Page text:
by Lumai Mubanga
Unlike most advanced economies and systems, Africa lurks far behind in many areas. Democracy and democratic systems are talked about, but mainly in name only. Few countries really appreciate and trust democratic systems in African countries. This article will discuss the unique challenges faced by many African states and how blockchain may finally overcome some of these challenges.
Unique democratic challenges
Many African countries experience similar challenges in their democratic systems. It starts with the issuing of national registration cards. When national elections approach, there is a massive NRC registration, which is followed by Voters card issuance. These two activities are prone to misuse and dishonesty practices especially by the ruling parties who register dead people. Double issuance of both cards to maximize their votes is also common.
The second challenge is that votes especially from opposition strongholds are tempered with. As a result, many votes are not counted. Some votes are purportedly destroyed by rains especially if voting takes place during rainy seasons. Other votes simply get “lost” along the way to counting or totalling centres.
The third and most serious challenges are the compromised electoral bodies, which act as proxies for ruling parties. They discount the votes from opposition strongholds, manipulate the results and engage in flimsy tactics all in an effort to disenfranchise as many opposition voters as possible.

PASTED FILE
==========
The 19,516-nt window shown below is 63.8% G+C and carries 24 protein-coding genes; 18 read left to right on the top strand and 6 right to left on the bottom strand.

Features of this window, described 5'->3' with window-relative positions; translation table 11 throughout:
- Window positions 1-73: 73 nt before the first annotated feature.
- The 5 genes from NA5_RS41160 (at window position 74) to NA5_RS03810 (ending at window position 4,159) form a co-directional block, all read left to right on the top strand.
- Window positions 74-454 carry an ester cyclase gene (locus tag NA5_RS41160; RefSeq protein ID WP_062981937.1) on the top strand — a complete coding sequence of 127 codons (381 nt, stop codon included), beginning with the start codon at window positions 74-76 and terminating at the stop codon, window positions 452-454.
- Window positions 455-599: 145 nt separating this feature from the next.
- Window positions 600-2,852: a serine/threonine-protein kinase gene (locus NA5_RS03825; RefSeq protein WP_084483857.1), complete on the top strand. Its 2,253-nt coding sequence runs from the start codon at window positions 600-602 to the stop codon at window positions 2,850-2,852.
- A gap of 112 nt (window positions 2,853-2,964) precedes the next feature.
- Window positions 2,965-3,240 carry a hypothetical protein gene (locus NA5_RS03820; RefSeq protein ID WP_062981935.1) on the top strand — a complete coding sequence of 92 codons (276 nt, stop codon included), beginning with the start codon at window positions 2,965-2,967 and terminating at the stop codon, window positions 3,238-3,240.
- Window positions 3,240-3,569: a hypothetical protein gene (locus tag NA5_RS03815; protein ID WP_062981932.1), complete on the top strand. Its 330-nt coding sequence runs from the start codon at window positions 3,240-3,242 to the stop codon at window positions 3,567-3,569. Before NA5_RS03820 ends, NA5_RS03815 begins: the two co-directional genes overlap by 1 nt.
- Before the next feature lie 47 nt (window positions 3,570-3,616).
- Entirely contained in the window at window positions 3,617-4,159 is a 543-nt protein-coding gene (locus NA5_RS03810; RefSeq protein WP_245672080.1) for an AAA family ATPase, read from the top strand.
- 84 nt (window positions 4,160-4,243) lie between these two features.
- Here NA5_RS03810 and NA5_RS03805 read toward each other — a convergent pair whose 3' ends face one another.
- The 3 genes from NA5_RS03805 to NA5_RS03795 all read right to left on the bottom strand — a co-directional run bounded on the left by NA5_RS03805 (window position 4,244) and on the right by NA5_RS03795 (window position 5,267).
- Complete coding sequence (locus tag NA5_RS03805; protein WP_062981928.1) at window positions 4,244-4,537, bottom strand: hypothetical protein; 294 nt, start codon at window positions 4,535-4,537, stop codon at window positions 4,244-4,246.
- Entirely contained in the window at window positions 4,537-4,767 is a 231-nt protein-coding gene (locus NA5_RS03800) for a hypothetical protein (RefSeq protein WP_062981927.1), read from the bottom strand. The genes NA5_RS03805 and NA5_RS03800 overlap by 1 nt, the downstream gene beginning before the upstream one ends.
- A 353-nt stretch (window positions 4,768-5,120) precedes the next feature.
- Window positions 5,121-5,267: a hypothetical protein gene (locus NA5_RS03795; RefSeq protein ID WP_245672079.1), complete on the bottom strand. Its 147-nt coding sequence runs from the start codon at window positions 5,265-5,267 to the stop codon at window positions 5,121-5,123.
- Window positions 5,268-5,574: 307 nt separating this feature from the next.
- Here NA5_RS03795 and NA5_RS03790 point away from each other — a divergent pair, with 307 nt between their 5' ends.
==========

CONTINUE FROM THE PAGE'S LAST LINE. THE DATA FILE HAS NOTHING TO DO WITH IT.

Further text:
These practices have resulted in corrupt governments perpetrating their stay in power, under development and general disdain among the citizenry. Voter apathy is rampant too.
How blockchain can overturn the above challenges.
The basic characteristics of blockchain are its ability to keep track of information, which is immutable while removing a central controlling figure in the whole process. Can blockchain meet these challenges? Here is how it could be done.
National Registration and Voters card Issuance
At birth, every citizen will be issued with a unique digital ID. Each citizen will be issued with one valid national registration card only upon attaining the rightful age. This will be done in conjunction with the Birth record ID obtained at birth synched to the digital ID. This information will be kept immutably on blockchain and accessible to all government agencies responsible for maintaining such records. Using smart contracts, the citizen will be issued with only one voter’s card at the right age automatically. This card will be synchronized to the digital ID kept on the block. In all these cases, the system will ensure that no duplication exists and no one person will hold more than two birth records, national registration and voters’ cards.
Voting Exercise and Results
During the voting process, the e-voting portal will allow voters to login with their digital ID previously obtained. This digital ID will be used to generate unique Voters digital keys (VDK) specifically for the voting exercise. Voters will then use this VDK to access the voting portal and vote. This will eliminate double voting and voter disenfranchisement. These e-voting systems on the blockchain will make voting instantaneous.
The totalling and announcing of the winners will all be done automatically by the systems, which will eliminate compromised electoral bodies. Additionally, the immutable, transparent, and auditable data can be verified publicly. The absence of a compromised electoral body controlling the results will allow millions to renew their trust in democratic systems.
Looking forward with all honesty, blockchain will be a game-changer in digitizing African democracies for the better. It remains to be seen how governments can adopt a system that threatens their hold on to power.